I have found a theoretically ideal modern woofer, small surface, long throw, reasonable efficiency, fantastic linear low frequency response with 21Hz resonance, Scan Speak Revelator 23W.
    Your mathematics will help in establishing a more exact design. So far, I have worked with simple models from the 70s…
    The transmission line will be a tapered long box of approx 3.2m long and inside approx 25x15cm at the start, 25x12cm at the end. I will tune the amount of damping material for flat response by trial and error, measuring with a Technics frequency analyzer with calibrated microphone.

  2. July 11, 2020

    Dear Sir :

    Would you consider designing for me TL design using SEAS Exotic mid/bass and tweeters in a tower and Eton 12″ woofers in another tower?
    Price please?

  3. I’d love to know more about your process Perry of how you partner your speakers with the Amplifiers. Congratulations, they look amazing and I’m sure they sound amazing too.

    1. Tom,

      It’s a matter of matching personality. The signature sound of speaker cone materials is a perfect example of this. Paper cones sound like paper and metal sound like metal, no matter what you do. I used to design speakers for a living. I designed drivers for Acura, Honda, Mazda and Chrysler vehicles in the ‘90s, and there is no “best” cone material. There are only tradeoffs for what works best in your situation.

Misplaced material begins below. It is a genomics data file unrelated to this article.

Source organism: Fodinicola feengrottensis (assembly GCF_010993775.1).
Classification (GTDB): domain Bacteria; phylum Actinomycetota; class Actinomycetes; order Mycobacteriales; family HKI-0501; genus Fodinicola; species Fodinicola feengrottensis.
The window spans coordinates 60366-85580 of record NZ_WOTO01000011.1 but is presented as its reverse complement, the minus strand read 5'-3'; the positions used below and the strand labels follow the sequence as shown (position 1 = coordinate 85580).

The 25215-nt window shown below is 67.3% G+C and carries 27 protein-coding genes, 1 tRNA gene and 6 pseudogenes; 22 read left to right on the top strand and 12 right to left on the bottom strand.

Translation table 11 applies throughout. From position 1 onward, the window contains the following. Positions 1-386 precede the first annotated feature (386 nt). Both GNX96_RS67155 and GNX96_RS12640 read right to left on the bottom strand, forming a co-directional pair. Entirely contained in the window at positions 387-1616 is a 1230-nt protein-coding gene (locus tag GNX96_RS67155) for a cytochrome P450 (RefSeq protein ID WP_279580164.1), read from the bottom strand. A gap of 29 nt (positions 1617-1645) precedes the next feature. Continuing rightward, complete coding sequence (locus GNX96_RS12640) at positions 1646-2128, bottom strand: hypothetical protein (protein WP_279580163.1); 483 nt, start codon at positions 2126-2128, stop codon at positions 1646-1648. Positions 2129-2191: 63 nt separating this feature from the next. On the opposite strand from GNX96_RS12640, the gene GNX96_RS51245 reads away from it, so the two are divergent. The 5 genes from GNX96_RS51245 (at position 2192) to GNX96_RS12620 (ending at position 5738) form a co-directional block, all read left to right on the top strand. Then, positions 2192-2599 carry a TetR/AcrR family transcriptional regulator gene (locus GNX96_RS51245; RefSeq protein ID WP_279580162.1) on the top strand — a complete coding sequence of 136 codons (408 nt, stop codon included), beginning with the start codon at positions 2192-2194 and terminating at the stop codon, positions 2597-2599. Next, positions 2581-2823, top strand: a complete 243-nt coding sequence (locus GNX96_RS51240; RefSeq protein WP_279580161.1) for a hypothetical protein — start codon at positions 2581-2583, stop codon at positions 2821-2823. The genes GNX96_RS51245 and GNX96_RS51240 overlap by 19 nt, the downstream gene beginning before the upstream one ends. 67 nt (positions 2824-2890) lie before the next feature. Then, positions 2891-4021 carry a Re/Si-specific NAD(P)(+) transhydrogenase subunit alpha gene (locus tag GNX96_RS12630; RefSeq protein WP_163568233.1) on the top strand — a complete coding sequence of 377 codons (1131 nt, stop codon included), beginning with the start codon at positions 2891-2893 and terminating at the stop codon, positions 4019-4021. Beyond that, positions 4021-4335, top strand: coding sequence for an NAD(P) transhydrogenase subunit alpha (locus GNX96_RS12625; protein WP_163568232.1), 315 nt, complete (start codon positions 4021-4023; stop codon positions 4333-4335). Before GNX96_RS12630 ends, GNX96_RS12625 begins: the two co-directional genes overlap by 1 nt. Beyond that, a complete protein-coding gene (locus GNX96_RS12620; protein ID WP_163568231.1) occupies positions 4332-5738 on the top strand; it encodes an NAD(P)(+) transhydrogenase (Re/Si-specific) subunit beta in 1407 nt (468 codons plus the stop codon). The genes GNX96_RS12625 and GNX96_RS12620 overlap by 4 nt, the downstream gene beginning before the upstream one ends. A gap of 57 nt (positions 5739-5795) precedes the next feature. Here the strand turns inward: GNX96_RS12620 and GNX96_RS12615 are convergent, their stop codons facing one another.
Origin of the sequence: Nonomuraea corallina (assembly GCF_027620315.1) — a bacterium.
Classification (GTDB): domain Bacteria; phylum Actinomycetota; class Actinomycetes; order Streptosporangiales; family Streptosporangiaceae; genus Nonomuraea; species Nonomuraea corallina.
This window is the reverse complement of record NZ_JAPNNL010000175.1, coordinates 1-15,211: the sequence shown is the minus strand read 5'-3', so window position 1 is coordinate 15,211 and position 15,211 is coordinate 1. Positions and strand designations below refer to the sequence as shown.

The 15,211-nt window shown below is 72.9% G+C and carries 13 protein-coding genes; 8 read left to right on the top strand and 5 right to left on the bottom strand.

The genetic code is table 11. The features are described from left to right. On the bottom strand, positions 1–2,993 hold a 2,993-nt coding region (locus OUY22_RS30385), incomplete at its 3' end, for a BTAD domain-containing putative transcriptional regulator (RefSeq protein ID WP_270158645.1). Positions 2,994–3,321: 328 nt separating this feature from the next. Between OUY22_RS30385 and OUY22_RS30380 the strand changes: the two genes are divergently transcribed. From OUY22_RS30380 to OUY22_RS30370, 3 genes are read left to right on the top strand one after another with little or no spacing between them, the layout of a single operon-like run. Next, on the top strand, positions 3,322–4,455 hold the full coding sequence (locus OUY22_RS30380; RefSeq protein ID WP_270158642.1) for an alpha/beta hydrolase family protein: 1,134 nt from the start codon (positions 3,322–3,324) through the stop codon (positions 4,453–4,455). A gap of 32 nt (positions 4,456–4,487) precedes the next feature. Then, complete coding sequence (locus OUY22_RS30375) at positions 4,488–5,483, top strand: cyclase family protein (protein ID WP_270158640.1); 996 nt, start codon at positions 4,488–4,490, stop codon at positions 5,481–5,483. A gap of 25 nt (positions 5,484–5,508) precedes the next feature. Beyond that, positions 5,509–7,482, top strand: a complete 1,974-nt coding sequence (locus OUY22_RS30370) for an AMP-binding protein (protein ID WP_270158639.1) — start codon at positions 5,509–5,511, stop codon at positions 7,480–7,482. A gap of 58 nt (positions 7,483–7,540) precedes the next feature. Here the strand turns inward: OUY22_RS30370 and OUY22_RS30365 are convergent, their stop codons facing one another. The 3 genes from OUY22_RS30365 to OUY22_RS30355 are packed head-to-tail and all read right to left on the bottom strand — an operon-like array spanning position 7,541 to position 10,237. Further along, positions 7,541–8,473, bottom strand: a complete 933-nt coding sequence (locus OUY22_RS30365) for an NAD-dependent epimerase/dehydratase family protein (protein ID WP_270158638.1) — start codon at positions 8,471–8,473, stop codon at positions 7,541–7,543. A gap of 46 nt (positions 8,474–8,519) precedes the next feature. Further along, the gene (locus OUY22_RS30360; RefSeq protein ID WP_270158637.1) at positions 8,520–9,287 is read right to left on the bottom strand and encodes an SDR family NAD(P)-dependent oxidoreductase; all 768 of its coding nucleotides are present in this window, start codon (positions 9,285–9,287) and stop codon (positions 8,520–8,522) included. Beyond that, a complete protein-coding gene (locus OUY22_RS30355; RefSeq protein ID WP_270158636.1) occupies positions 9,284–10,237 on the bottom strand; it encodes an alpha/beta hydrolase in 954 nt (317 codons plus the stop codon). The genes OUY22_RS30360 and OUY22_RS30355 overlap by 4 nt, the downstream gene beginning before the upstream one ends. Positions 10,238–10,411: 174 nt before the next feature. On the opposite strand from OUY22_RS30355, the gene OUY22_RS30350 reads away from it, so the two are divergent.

So there are all grades of hardness and density of paper; a wide variety of plastics from polypropylene and Bextrene to Kevlar to carbon composites. Numerous metals from aluminum to beryllium; and hybrids of all the above. Bextrene cones (hip in the 70s European scene) have a buttery, warm, romantic quality that is splendid for some music – they excel playing smoky jazz clubs with tragic female singers – but they sound sluggish playing techno-pop. Bamboo is quick, detailed and non-fatiguing; titanium and magnesium are lightning fast but can have an irritating edge that can grate on your ears after a while.

      Like it or not, your music is going to get sprinkled with one sort of spice or another. Same with amps. Different kinds of tubes and transistors each have their own signature sounds. BJTs don’t sound the same as FETS and tubes don’t sound the same as Class D digital output stages.

      The better the amp / D-A converter / speaker / material, the more they converge towards a certain ideal, and the differences can melt away. But they never sound identical. And the better they measure, the less the measurements tell you about the actual sound. There are a lot of cheap stereo receivers with good distortion and flat frequency response but they’re just not enjoyable to listen to.

      So you end up experimenting with combinations of amps and speakers until you find a blend that “sings.”